Composting Methods to Try on the Farm

Compost photo by Fine Gardening

One of the most useful tools in the arsenal of farmers is composting. In addition to having environmental benefits, composting is good for the garden as well. By taking natural waste products and allowing them to break down prior to adding them to soil, gardens are infused with nutrients that aid in plant and crop growth. Composting also saves money that would otherwise be spent on fertilizer or garbage pickup, making the process even more appealing.

If you worry about the amount of time, energy, and work associated with composting and therefore feel it may not be something useful around your farm, think again. There are several different types of composting methods and there is sure to be one that fits in with both your lifestyle and farm schedule. Depending on your level of commitment, how much you wish to invest, and what you expect in return, there is still a way to make composting work for you.

If you’re in a hurry to get into the composting game, then hot composting may be the option for you. Hot composting does require the most effort but it also guarantees the quickest return. Hot composting is done in a series of three slatted bins which you will need to buy or build. In the first bin is material for future composting, such as brown material (dried plant matter). The middle bin is where green material (fresh grass clippings, vegetable scraps) is added to a ratio of two parts brown to one part green. Water is then added until moist and the actual composting occurs here with a little help from you in terms of aerating with a pitchfork. The third and final bin is the ready bin which is essentially cooling in storage as it awaits use. Though three bins is ideal, it is possible to hot compost in one bin when composting in small amounts. The one bin method consists of a closed bin and is physically easier to do, which is important to those of us who put in a hard enough day on the farm as it is. In order to use one bin, add materials at the same 2 to 1 ratio described above. Add some water and turn materials on a weekly basis for best results.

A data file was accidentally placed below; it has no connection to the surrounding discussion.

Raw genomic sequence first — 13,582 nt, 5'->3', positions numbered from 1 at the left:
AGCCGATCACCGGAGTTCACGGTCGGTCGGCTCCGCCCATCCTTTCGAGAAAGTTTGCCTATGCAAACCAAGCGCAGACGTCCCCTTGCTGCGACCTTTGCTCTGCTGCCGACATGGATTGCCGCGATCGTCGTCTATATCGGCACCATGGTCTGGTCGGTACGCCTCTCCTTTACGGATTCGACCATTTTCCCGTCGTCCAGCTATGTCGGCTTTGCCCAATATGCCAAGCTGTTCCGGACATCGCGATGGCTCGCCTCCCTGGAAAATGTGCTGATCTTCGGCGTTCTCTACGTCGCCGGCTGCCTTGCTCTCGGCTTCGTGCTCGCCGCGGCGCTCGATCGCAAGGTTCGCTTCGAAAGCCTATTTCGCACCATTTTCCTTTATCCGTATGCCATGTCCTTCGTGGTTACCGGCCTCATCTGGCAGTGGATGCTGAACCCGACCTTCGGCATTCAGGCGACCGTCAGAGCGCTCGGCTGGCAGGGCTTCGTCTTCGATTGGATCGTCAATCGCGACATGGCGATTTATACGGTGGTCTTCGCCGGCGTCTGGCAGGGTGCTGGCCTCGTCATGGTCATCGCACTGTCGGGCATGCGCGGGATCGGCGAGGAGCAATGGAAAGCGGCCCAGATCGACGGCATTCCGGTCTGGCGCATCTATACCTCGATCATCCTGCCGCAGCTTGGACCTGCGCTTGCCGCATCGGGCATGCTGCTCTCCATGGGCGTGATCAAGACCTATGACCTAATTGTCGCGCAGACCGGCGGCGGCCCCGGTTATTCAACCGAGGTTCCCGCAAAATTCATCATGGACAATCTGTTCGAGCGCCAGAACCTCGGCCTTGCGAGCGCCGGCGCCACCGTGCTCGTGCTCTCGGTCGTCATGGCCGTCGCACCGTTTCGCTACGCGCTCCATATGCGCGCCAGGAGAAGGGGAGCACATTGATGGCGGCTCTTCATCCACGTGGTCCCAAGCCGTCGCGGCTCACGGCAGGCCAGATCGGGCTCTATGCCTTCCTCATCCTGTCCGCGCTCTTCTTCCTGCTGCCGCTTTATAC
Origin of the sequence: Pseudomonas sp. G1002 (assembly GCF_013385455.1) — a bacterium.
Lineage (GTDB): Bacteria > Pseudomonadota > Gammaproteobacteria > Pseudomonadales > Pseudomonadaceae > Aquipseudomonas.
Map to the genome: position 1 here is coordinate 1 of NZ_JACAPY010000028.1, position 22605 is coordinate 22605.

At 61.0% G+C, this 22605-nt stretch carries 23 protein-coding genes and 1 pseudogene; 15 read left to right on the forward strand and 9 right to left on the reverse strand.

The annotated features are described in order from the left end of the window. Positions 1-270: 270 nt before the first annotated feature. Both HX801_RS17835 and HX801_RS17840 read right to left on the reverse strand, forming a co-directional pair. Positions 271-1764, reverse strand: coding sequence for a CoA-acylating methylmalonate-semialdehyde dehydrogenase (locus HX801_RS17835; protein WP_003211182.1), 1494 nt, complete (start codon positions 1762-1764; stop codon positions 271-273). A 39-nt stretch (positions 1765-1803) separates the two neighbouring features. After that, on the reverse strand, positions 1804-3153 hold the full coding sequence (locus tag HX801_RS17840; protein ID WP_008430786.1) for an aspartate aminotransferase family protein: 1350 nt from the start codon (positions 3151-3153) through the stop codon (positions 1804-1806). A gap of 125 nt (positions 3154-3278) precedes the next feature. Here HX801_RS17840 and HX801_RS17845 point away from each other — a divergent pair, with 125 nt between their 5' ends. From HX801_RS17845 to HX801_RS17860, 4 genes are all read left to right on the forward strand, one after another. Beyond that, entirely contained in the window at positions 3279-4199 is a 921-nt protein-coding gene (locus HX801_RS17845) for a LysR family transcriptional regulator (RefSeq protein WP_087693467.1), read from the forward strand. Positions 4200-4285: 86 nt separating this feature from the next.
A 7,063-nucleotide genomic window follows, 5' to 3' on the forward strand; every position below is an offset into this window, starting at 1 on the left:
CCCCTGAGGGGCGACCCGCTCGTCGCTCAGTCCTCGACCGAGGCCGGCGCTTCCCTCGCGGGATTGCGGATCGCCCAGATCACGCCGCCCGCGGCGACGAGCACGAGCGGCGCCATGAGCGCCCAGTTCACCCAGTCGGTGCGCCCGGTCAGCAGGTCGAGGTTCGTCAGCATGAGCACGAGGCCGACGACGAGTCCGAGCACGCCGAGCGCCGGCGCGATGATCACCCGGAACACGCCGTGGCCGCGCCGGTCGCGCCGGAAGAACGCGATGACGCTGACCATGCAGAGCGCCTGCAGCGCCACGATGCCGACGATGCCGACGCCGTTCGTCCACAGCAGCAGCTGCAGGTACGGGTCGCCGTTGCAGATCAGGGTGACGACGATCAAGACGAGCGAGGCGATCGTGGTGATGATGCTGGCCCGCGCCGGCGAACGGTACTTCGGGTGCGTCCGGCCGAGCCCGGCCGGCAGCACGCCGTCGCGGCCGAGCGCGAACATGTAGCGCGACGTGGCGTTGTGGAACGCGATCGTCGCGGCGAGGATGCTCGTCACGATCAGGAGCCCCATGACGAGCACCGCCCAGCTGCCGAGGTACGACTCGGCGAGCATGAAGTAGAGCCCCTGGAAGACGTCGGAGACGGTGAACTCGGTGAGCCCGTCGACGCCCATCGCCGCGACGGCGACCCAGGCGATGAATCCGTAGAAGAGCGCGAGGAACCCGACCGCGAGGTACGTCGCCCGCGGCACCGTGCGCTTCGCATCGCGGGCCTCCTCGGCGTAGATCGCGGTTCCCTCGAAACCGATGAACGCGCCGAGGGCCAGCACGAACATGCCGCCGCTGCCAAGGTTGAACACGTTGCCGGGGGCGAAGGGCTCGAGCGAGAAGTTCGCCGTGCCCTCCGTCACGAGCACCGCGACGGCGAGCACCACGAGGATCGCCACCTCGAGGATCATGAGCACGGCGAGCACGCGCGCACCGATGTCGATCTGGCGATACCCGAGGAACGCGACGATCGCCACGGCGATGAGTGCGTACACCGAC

Since farm work itself is time consuming and often exhausting, you may want to cut yourself some slack, making composting as easy as possible. In this case, cold composting could be the way to go. The fact of the matter is that composting will occur whether or not you break your back to get it done, although the time it takes is affected. In order to cold compost, you want to add pieces of materials that are small so they will compost faster. Also useful is a bit of water, occasional turning, and use of a cover, but if you are not inclined to do/add these things, time will do the work for you, albeit not as quickly as you might like, sometimes taking up to a year to complete.

Another very popular composting method that is easy on the human body is worm composting to create vermicompost. This occurs when worms feast on scraps and produce casings. These casings are actually very useful for gardening as the worms are dining on organic matter and therefore producing waste that is rich in nutrients such as nitrogen, calcium, magnesium, phosphorous, potassium, and other trace minerals. Worm composting should be done in a bin and takes about 3-5 months of worm work but not a lot of work on your part. Food scraps should be added to the bin and once a few months pass, the bin will need to be harvested. To do this, you must first stop feeding worms for a couple of weeks. At this time, worms and casings will need to be pushed to one side of the bin, ideally with some sort of a divider containing them on that side. On the other side, clean dirt and food scraps should be inserted. Remove the divider and allow worms to fully migrate to the fresh matter before harvesting the completed compost from the other side. Though earthworms are commonly used, other good options for composting include redworms, centipedes, sow bugs, and other soil–dwelling creatures.

The bottom line when it comes to composting is simply that it is too beneficial not to do. Even if your compost is cooking low and slow via cold methods, you are still ahead of the game by composting in the first place. Though the demands of the farm are many, compost is as easy or difficult as you make it, accepting as much attention as you’d like to give it but also taking as little as you can spare. Give it a try and you just might find yourself sold on a new way of life.

Find other composting resources at http://www.beginningfarmers.org/information-about-composting/

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